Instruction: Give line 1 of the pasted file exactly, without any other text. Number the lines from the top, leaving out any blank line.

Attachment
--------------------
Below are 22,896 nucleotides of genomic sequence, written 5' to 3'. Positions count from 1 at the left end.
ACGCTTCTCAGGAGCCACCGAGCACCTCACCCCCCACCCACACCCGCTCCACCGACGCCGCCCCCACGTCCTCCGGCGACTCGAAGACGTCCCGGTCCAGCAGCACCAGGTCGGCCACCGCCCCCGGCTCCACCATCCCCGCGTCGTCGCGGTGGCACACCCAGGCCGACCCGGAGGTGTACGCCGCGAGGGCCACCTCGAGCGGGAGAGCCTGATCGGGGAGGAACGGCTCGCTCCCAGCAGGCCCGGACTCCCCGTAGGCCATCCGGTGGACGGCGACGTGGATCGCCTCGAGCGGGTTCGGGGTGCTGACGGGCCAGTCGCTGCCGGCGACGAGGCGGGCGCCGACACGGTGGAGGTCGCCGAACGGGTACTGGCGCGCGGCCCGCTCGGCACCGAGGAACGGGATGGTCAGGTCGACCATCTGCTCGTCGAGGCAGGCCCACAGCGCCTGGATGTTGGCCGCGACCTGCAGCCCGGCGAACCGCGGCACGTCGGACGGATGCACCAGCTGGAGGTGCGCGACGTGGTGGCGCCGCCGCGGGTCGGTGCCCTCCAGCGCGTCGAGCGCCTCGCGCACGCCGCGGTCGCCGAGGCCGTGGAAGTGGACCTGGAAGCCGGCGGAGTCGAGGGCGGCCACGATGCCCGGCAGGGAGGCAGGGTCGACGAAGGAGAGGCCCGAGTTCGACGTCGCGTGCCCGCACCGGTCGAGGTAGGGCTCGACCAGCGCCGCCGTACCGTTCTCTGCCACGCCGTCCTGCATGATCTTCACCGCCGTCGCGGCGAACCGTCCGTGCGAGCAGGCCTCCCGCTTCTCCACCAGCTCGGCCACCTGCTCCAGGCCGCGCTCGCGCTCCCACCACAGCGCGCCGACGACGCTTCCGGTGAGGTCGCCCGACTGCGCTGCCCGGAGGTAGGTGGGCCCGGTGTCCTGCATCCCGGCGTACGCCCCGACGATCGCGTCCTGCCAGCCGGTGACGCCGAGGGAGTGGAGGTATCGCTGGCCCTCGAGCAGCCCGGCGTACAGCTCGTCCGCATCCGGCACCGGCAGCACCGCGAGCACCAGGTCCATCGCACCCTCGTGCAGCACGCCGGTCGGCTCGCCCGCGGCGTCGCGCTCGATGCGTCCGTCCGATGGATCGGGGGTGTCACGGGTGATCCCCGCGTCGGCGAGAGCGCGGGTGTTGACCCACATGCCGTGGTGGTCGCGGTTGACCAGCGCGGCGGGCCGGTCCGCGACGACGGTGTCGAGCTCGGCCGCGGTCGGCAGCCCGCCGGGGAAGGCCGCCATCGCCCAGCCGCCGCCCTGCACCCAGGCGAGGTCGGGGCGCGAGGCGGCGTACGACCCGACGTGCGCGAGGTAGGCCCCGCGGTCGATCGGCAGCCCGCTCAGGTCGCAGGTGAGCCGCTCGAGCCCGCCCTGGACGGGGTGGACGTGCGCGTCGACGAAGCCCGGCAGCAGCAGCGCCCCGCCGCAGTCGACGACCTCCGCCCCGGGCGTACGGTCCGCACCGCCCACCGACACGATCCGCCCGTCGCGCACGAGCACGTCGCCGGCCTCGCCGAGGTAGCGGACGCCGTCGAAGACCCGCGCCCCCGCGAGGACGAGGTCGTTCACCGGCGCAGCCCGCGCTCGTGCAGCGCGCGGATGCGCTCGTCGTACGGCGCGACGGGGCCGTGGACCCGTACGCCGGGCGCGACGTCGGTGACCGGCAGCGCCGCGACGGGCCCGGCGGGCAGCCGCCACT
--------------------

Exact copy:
Below are 22,896 nucleotides of genomic sequence, written 5' to 3'. Positions count from 1 at the left end.